• If “your home” is not among those currently on the market, your agent will keep you informed of all new listings that meet your requirements. You won’t miss the home you want because you didn’t happen to catch the ad in time.


  • Your agent will be working for you – keeping your personal information confidential and not revealing anything that would weaken your negotiating position.
  • The listing agent works for the seller, and is legally bound to share anything you say with the seller.

Presenting an offer…

  • Your agent will help you determine the fair market value of any home you’re interested in. He or she will then assist you in presenting a fair and reasonable offer.
  • The listing agent will always suggest a full price (or higher) offer.


  • Your agent will negotiate on your behalf – helping you obtain the best price and terms for your new San Diego home.
  • The listing agent will convey your offer to the seller, but will negotiate with you on behalf of the seller.

Ongoing support…

Once you’ve gotten an offer accepted, your agent will assist you with setting up inspections, and will once again negotiate on your behalf if inspection results make it necessary.

To sum it up, when you have your own agent you have an experienced real estate professional on your team – working for you and you alone from the first showing through the closing.

When you’re ready to begin your search for a home in San Diego or anywhere in San Diego County, get in touch. You can count on the San Diego Pro Team to first listen carefully to your wants and needs – and then to help you save time and money.

You can call 619-929-1413 or write

What’s the difference between “prequalified” and “Pre-approved?”

San Diego home buyers understandably get these two terms confused, but there is a great difference.

Anyone can become prequalified over the phone, with no documentation. You simply tell the mortgage lender about your situation and he or she says “I think you can” or “I don’t think you can.” The lender might also give you an estimate of how much you can afford to pay for a home, but it is not a guarantee of a loan.

Pre-approval comes only after the lender has verified the information you provide and checked your credit report. Your pre-approval letter IS a guarantee that unless things change, you will be given a loan for up to a specified amount.

That “unless things change” disclaimer is the reason why your buyer’s agent will advise against doing anything to change your financial picture once you’ve been approved.

That includes making purchases on credit cards, letting any vendor check your credit report, failing to pay a bill on time, changing employment, or withdrawing funds from your savings account.

Don’t even pay off an old account without first getting advice from your lender.

Do you need a San Diego mortgage lender?

Yes, a local lender will be far more responsive to your needs than any Internet lender.

If you’re ready to begin your San Diego home search and don’t have a mortgage lender, get in touch. We’ll be happy to provide you with a list of local lenders who have served our clients well.

And then – we’ll be pleased to help you locate and purchase that new San Diego home!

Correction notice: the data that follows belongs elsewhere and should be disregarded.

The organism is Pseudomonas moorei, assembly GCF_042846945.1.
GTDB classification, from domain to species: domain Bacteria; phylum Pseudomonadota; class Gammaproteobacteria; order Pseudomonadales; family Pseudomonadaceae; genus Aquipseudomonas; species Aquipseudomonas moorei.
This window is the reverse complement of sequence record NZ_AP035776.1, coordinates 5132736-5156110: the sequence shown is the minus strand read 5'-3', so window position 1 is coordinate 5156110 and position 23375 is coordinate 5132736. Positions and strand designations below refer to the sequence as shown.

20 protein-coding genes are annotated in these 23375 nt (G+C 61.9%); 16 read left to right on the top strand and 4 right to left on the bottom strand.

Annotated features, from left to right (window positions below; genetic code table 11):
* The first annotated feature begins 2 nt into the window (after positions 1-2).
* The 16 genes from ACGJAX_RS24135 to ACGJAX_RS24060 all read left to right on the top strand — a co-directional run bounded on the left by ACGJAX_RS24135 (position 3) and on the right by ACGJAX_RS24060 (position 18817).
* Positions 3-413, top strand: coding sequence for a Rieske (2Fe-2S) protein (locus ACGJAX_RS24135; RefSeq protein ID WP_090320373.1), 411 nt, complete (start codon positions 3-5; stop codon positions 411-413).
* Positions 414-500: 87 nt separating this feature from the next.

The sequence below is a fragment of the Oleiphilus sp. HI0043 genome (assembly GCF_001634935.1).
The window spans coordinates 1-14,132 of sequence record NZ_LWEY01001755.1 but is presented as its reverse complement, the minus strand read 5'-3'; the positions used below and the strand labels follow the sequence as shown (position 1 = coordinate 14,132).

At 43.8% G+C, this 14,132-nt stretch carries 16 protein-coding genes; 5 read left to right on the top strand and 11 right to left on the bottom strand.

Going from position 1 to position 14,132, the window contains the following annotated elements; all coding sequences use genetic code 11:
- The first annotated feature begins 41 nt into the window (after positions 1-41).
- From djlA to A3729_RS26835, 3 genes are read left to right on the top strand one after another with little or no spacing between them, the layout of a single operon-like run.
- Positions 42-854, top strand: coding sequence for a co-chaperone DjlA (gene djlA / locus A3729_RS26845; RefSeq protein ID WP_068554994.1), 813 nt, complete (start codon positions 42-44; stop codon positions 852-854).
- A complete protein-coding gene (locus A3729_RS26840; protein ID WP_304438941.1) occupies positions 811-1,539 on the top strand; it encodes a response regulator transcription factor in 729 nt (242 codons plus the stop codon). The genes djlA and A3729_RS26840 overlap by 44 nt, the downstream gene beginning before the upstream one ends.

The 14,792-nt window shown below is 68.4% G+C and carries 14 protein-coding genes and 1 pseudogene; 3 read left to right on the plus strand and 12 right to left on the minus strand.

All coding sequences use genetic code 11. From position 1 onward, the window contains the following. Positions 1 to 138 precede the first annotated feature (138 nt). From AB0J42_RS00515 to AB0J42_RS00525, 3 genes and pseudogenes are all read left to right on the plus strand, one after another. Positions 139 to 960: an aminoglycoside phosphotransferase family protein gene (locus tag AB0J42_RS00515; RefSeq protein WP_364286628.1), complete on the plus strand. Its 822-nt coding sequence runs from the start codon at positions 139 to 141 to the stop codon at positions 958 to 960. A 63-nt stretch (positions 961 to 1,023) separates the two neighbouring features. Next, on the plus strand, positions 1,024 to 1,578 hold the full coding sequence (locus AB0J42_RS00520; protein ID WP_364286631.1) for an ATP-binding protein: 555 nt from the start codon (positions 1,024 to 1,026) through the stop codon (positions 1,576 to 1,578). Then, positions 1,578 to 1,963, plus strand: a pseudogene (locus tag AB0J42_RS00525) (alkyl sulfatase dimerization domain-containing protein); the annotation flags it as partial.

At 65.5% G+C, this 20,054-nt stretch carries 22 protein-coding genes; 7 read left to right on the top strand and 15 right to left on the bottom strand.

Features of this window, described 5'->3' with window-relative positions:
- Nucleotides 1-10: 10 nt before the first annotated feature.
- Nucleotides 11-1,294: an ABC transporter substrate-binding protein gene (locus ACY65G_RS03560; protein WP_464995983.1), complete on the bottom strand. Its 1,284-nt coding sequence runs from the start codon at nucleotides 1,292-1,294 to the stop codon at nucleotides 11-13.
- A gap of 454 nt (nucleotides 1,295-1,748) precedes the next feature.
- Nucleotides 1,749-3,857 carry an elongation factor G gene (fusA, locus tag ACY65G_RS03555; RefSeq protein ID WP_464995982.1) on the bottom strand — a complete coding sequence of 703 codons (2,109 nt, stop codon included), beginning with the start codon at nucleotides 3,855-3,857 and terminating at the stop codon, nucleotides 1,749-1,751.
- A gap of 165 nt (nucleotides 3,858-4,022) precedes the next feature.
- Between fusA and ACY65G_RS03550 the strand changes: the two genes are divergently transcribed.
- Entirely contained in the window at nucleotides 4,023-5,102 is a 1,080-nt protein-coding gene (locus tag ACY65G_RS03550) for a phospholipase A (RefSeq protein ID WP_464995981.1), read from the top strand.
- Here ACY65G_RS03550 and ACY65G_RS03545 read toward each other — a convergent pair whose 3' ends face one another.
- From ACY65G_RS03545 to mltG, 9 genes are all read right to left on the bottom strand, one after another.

You can reach us by phone at 619-929-1413 or write us at

Become pre-approved for a mortgage loan before beginning your San Diego home search.

You’ve probably heard this many times: Get pre-approved first, then begin the search for your San Diego home.

Why? For several reasons.

First, you’ll learn just how much you can spend on your new San Diego home. Events over the past few years have changed the landscape when it comes to lending. They’ve even affected credit scores for consumers with perfect credit histories. Becoming pre-approved will show you where you stand.

Next, you’ll learn about different loan programs. You may choose one over another, and that one may come with requirements affecting the home you choose. FHA and VA, for instance, have some specific guidelines.

But perhaps most important of all: When you’re pre-approved for a loan, your offer is more likely to be accepted.

Sellers want to know that if they take their home off the market pending a closing, that closing is probably going to happen. A letter of pre-approval gives them that confidence.

If you’re planning to buy a short sale or a foreclosure, becoming pre-approved is mandatory. The asset managers who handle short sale and foreclosure properties won’t even consider approving your offer until you’ve shown that you can complete the purchase.

And speaking of confidence – local lenders inspire more confidence in sellers than “Internet lenders” and will be likely to give you better service.

If you don’t already have a trusted mortgage lender, get in touch and we’ll provide you with a list of lenders who have served our clients well.

Just call 619-929-1413 or write

Call us! We’re always glad to help.

How a ½% rise in interest rates will affect your buying power

Will a 1/2% increase in mortgage interest rates determine which San Diego home you purchase?

Depending upon your finances, it certainly could.

As an example, let’s assume that you’re purchasing a home and after you’ve made the down payment; your loan balance will be an even $100,000.

If your interest rate is 4%, your monthly payment for principle and interest on a 30 year mortgage will be $477.42.

Should the rate rise to 4.5%, the payment will go to $506.69. That’s a difference of $29.27 per month – per $100,000 of your loan balance.